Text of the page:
On June 20, 2022, police arbitrarily prevented a film screening to be held for World Refugee Day under the 1st Datça Pride Week in Muğla. When participants gathered outside to make a press statement, the police attacked them.
Even though the 10th Izmir Pride Week began on June 20, 2022, all public events in the city were banned by the Izmir Governor on June 24 without mentioning pride events.
On June 24, 2022, the Eskişehir Governor banned all public events for 15 days on the basis that the pride march would take place. Just a month before, anonymous leaflets that called for LGBTQI+ people to be “stoned to death” were distributed in Eskişehir. The Eskişehir Pride Committee filed a lawsuit for the annulment and stay of execution of the ban.
On June 26, 2022, police attacked the Istanbul Pride March and detained 373 people. The detained individuals and rights defenders, which included 34 minors, were brought to Istanbul Security Directorate to provide their statements. They were kept handcuffed from behind in buses for hours. They were denied food or water, and many detainees reported torture by police officers. Police also physically attacked lawyers representing the protestors, sexually assaulting two female lawyers. The detained protestors and rights defenders were released on June 27, 2022, in the early morning.
On June 26, 2022, police attacked the Izmir Pride March and detained 12 people. They were later released.
The Observatory for the Protection of Human Rights Defenders (FIDH-OMCT), Human Rights Association - İHD and Human Rights Foundation of Turkey - TİHV strongly condemn the violent aggression against peaceful protesters and LGBTIQ+ rights defenders during the different Pride Marches and related events in Turkey, and urge the Government of Turkey to put an immediate end to the ongoing criminalisation and harassment of LGBTIQ+ rights defenders in the country and ensure their safety and well-being.
The Observatory, İHD and TİHV further call on the authorities to uphold the right to freedom of peaceful assembly as protected by the Constitution of Turkey as well as by international human rights law, and stop introducing disproportionate restrictions to the legitimate exercise of human rights by civil society and citizens of Turkey.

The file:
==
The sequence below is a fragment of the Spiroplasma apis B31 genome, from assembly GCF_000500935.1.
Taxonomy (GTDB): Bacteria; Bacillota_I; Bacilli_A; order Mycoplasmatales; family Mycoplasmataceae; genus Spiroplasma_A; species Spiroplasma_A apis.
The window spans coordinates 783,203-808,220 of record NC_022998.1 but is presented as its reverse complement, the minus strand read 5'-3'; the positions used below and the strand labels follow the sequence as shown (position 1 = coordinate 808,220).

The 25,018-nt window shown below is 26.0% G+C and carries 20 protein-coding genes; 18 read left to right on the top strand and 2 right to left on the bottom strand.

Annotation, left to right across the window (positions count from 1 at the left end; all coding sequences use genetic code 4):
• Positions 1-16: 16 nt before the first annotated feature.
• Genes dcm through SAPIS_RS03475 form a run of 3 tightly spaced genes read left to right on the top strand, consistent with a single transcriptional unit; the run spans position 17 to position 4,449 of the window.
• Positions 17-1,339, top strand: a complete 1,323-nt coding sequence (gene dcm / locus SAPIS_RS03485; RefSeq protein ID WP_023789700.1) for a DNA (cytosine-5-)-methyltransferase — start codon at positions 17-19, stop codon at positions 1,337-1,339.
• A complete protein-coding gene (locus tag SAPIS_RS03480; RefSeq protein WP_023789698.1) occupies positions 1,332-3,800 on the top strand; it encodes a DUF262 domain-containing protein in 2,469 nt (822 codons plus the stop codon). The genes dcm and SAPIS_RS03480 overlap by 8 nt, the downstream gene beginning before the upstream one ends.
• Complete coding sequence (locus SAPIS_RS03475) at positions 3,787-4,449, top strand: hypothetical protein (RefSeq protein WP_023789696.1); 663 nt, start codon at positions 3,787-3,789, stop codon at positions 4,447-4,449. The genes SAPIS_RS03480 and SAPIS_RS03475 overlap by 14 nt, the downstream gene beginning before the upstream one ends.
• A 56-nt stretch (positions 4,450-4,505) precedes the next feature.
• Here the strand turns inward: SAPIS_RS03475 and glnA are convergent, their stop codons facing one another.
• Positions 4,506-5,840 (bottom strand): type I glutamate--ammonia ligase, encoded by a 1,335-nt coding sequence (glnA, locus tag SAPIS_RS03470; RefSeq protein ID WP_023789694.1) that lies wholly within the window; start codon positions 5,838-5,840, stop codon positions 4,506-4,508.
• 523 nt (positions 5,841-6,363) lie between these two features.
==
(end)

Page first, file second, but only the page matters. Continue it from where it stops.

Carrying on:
The Observatory, İHD and TİHV finally call the authorities in Turkey to include sexual orientation and sexual identity as bases of discrimination in the legislation of Turkey and ensure that LGBTIQ+ people are equally protected under the law from violence and discrimination.
The Observatory for the Protection of Human Rights Defenders (the Observatory) was created in 1997 by FIDH and the World Organisation Against Torture (OMCT). The objective of this programme is to prevent or remedy situations of repression against human rights defenders. FIDH and OMCT are both members of ProtectDefenders.eu, the European Union Human Rights Defenders Mechanism implemented by international civil society.
The Human Rights Association (İHD, İnsan Hakları Derneği) was founded on July 17, 1986, by 98 people, including lawyers, journalists, intellectuals, but mainly relatives of political pris-oners. The sole objective of İHD is to carry out activities in defense of human rights and free-doms. Together with its headquarters, 27 branches and 7 representations, İHD is Turkey’s biggest non-governmental human rights organisation and has been a member of FIDH since 1996. IHD is also a member of OMCT SOS-Torture Network.
Human Rights Foundation of Turkey (TİHV, Türkiye İnsan Hakları Vakfı) is an internationally recognized civil society organization that has been offering treatment and rehabilitation services for those subjected to torture and other forms of ill-treatment along with their relatives, and has been working to prevent human rights violations most notably torture since 1990.